Then this morning I was reminded that the feminine form of the word mantra is vidyaa, wisdom. The idea is that the vibration is the conscious thing. This is the beauty of the Sanskrit language, the letters/sounds/syllables evolve from the actual vibration of the created world. If you chant “yam,” you feel it at the heart (if you are so sensitive). Of course this takes lots of practice and trust at first, but slowly slowly the yogi begins to recognize it for herself. Wallis says that we know this doctrine that mantras are conscious was taken seriously because the texts tell us that “if the guru grants initiation into the Tantra to someone who subsequently falls from the path, then that guru must perform a special ritual to apologize to the mantras for putting them to work needlessly.” (p.141)

LakshmiOm Shrim Mahaalakshmyai Namah — the very vibration “is the Goddess Lakshmi in sound form.” (p.141) The vibration is abundance and beauty, elegance and radiant diversity. At this level of awareness the yogi experiences the diversity of energies that arise from a single source, conscious awareness that abides as the vibrational fluctuation and the ground of being itself.

Yam might be simpler to comprehend since it is directly connected to one’s own body at the heart. It is a great place to begin. Or end. Or abide within.

Don’t think I am not afraid. There is such an unleashing of wonder.

Next up: Yoga Indulgence 2013.
Return to The Depth of Great Taste.

The Depth of Great Taste

Veggie KormaLast night we just finished season 4 of Mad Men. SPOILER ALERT! It ends with Don Draper getting engaged to his secretary and he has to break up with Dr. Faye. Dr. Faye is quite distraught on the phone with him and her comment to Don was to make sure that the secretary knows that he only likes the beginnings of things. Yes, we are playing catch up on episodes, but thank you very much Netflix.

Who doesn’t like the beginnings of things? Springtime, learning about the other person in a new relationship, your first stand-up paddleboard yoga class. The promise of adventure awaits. It’s like that with food too… the first thing you notice is how it tastes. Smell and presentation play an important role as does the setting in which you eat. Have you noticed when you eat in a relaxed setting, everything just tastes better? When you are comfortable, not in a rush, and food looks, smells, and tastes delicious, your digestion is much better too.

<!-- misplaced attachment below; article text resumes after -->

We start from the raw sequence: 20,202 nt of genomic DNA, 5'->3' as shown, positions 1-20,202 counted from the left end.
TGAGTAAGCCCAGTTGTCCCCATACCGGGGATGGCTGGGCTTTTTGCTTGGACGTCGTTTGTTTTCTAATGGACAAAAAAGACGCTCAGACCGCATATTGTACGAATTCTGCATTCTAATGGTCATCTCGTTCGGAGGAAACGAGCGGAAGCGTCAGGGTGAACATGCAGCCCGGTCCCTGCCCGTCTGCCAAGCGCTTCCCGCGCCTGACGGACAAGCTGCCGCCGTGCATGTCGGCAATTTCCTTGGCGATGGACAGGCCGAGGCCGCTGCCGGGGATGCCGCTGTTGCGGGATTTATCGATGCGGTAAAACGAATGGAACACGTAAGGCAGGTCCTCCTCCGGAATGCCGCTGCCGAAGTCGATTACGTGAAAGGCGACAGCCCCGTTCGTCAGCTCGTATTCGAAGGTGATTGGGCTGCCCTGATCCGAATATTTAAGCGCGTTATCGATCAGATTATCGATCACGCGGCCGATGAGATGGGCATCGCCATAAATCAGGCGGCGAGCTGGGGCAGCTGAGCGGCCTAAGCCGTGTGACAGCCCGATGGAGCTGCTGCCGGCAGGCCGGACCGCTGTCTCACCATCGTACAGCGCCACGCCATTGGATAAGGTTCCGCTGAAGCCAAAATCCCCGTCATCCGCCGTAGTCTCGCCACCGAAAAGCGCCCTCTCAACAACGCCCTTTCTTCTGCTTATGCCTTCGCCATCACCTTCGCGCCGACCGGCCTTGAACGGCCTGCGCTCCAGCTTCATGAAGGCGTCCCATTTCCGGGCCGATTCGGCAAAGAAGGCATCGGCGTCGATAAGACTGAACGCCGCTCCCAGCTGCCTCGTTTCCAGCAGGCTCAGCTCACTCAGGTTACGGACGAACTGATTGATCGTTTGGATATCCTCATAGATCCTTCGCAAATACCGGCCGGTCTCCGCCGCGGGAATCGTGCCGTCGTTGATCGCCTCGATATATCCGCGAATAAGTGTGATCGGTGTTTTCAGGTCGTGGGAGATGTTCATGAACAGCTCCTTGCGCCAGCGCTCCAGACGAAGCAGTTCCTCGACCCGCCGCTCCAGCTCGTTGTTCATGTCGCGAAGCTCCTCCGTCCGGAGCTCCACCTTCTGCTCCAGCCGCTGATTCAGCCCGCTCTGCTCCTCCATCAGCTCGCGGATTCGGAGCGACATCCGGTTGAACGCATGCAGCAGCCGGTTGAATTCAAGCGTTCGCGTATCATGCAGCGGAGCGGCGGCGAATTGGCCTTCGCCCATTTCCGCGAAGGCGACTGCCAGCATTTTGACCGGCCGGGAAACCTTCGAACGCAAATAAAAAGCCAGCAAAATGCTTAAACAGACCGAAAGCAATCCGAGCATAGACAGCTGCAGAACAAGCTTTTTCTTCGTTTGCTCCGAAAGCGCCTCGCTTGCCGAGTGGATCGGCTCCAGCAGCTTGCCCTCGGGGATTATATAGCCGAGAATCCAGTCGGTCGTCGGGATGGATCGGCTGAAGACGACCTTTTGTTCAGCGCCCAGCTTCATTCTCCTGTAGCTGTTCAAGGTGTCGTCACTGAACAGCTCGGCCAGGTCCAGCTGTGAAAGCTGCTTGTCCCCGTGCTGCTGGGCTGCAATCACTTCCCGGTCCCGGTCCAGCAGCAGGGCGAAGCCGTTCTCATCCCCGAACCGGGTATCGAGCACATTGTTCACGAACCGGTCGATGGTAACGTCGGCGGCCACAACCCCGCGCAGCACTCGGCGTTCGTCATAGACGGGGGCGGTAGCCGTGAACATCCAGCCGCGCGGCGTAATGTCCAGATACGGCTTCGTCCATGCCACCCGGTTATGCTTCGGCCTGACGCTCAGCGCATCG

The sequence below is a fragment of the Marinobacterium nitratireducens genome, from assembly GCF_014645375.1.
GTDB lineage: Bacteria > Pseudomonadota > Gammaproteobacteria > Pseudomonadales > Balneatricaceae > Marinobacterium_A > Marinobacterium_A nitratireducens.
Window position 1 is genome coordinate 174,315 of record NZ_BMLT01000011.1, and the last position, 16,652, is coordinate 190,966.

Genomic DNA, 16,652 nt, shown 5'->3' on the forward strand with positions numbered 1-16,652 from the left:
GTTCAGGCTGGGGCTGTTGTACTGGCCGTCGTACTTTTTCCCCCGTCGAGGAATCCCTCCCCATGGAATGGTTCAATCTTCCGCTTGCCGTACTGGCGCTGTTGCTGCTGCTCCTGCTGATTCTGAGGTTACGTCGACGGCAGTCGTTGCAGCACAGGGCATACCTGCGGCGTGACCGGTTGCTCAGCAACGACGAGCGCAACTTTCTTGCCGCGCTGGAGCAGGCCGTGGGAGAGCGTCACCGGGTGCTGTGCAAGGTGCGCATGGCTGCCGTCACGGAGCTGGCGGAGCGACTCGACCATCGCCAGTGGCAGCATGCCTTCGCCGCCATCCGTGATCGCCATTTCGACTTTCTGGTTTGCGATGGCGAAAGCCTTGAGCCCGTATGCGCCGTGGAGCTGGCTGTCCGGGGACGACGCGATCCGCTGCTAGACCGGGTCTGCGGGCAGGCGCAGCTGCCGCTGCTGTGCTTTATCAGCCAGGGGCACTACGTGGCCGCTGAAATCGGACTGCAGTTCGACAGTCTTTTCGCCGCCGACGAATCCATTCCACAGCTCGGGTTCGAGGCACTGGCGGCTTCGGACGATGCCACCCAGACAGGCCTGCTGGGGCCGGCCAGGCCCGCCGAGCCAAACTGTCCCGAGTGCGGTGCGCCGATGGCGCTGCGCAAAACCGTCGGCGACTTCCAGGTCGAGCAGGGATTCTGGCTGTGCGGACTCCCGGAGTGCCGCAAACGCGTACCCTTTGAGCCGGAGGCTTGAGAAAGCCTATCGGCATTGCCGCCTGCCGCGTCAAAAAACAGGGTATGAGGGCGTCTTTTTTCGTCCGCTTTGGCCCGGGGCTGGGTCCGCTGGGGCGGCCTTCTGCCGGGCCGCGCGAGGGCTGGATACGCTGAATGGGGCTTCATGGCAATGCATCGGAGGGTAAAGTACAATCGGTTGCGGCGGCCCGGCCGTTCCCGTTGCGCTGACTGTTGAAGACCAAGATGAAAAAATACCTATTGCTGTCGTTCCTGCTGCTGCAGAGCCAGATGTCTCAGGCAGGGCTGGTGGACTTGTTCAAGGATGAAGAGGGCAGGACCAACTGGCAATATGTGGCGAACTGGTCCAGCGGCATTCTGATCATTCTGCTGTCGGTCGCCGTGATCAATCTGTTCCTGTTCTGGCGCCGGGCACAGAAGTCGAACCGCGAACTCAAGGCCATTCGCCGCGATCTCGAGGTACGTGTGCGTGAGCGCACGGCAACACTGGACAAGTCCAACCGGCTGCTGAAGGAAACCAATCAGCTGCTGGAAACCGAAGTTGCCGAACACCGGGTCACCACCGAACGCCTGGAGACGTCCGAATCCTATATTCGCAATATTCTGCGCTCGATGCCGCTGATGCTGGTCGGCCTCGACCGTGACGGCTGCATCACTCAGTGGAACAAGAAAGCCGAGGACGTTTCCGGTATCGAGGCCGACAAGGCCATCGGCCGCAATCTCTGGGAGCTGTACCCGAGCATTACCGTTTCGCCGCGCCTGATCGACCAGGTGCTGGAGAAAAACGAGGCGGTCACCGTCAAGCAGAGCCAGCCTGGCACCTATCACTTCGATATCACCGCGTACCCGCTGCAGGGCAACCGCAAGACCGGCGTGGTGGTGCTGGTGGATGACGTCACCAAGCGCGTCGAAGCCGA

In my last post we discussed the beginnings of digestion — taste. The sat rasa, the concept of six tastes, is an important component of Ayurveda and is helpful in encouraging good digestion too. But if we only care about beginnings, that is superficial and not sustainable over the long term. Food has a taste, but as it moves through your system, it also has a virya, potent energy, and a vipaka, post-digestive effect. Both are important components to good health.

Virya
SUP headstand
Virya means energy, strength, potency, or power. After food is chewed well and swallowed, it moves to your stomach and small intestine. What does the energy from the food feel like in your body then? Generally, it can be described using pairs of opposites, in particular hot-cold, heavy-light, oily-dry, and soft-sharp. Regarding virya, hot and cold will be the dominant pair. You may have a tangible experience or even intuitively be able to guess what sort of effect certain foods will have inside you. For example, sweet foods generally have a cooling quality which would pacify pitta dosha but perhaps aggravate kapha dosha. Pungent foods generally have a heating energy that can improve digestive fire if that happens to be only smoldering inside you.

There are exceptions to these. Honey and molasses are sweet, but they both have a heating effect. Raw sugar, maple syrup, or brown rice syrup are cooling sweeteners. Limes are sour and sour taste is usually heating, but limes have a cooling energy to them.

A normal amount of food with a heating virya generally promotes metabolic activity, therefore it increases your metabolism and body temperature, enhances circulation, and can promote strong agni and digestion. Too much heating virya can cause “burn-out” or even acid indigestion, hypoglycemia, and inflammation.